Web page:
For the past couple of weeks, I have been an unhappy person. I am defeated and worn out. My default mode is frustrated. I don’t like the me I am at the moment.
I hit burn out.
I won’t bore you with all the details, but anyone who has been a teacher for very long will understand when I say it all began with a parent meeting. The meeting itself went really well. I was prayed up and ready to show love and grace. I listened to an attack and responded with genuine care.
However, the stress and the strain in waiting for the meeting, the energy it took to display love and grace as someone tried to cut me down, an unrelated event two days later of a student responding incredibly inappropriately to the consequences of his actions, and the bending over backwards for students to try to get them to succeed (and their refusal to put forth the necessary effort…a.k.a. senioritis)– all of this together has me feeling empty.
I’ve given what I have to give. I am walking through the day praying no one else will need me to go above and beyond.
It is a season. I will get through it. I am exercising, making time for friends, and taking most of Saturday off now.
I have a great support network, and I will be myself again soon.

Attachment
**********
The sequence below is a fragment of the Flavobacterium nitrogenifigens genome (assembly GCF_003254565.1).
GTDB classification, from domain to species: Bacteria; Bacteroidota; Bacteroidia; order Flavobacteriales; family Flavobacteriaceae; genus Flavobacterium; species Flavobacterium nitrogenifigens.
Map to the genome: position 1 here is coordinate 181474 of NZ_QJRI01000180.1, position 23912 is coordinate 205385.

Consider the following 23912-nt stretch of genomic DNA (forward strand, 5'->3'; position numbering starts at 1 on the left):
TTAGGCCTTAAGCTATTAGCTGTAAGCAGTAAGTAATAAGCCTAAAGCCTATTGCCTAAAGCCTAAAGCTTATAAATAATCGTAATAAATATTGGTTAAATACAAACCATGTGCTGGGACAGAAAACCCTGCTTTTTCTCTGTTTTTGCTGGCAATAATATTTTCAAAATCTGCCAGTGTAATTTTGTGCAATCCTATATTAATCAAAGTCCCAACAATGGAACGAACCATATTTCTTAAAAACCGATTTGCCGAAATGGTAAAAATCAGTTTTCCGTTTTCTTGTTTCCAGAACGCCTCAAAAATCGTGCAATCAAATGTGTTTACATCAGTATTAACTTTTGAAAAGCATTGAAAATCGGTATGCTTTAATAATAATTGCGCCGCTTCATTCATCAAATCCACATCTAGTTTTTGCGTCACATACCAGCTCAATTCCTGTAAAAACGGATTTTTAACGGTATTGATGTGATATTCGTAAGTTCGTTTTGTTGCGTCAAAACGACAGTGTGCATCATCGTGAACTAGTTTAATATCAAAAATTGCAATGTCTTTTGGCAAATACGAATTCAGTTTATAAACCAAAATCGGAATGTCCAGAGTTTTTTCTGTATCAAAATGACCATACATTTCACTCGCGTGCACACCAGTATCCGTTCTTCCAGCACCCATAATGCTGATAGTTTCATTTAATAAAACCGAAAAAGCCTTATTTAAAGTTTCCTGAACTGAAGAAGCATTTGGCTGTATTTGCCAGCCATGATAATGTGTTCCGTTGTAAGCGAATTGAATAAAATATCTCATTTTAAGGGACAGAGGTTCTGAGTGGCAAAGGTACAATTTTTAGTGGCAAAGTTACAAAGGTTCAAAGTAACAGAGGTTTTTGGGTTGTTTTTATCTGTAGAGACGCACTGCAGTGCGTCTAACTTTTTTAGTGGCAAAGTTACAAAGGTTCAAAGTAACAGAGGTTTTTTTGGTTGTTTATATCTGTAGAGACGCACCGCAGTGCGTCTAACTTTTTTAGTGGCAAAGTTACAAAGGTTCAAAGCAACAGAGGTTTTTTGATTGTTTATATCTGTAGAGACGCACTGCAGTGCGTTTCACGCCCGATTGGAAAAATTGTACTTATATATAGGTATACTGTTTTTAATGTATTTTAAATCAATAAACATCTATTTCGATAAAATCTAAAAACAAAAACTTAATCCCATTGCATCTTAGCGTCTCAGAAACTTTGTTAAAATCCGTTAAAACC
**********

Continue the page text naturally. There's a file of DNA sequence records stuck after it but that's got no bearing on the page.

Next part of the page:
The purpose of this post is to say, “me too.”
I’m saying, “me too,” because I know I am not the only one feeling there is nothing left to give today.
I am saying “me too,” so you will know you are not alone.
He sent me a link to this poem to share with you all.
Never One For Him
Each morning before the opening of the store
Sidewalks not swept, drunks still dreaming
He arises early to see them, he lives alone
Silent, he writes to no one in particular
Each has a name, so he wants to arrive early
Hospital scared and scarred him just for talking to no one
He greets each with a pleasant “good morning” and
compliments them on the slightest change especially on days
when he is convinced they even changed their make up
Old theater, down the street, somehow still open
Since he knows their names, he asks them out on dates
one by one of course
Then, on every Friday night, he buys two tickets
but always sits alone while he imagines
how nice it would be
to have a real person in his life
Before the street cleaner arrives
He has talked with each of them
Compliments more than questions
since mannequins don’t murmur
Back to his apartment he waits
for the postman to arrive just before one
he hears letters slide into receptive slots
Never one for him
Never one for him
We don’t have to be alone. We don’t have to go through life as mannequins, plastic and put together. We can reach out to the people who think they are alone and say, “me too.”
Rick blogs at DiscoveringAndSharingGrace.com.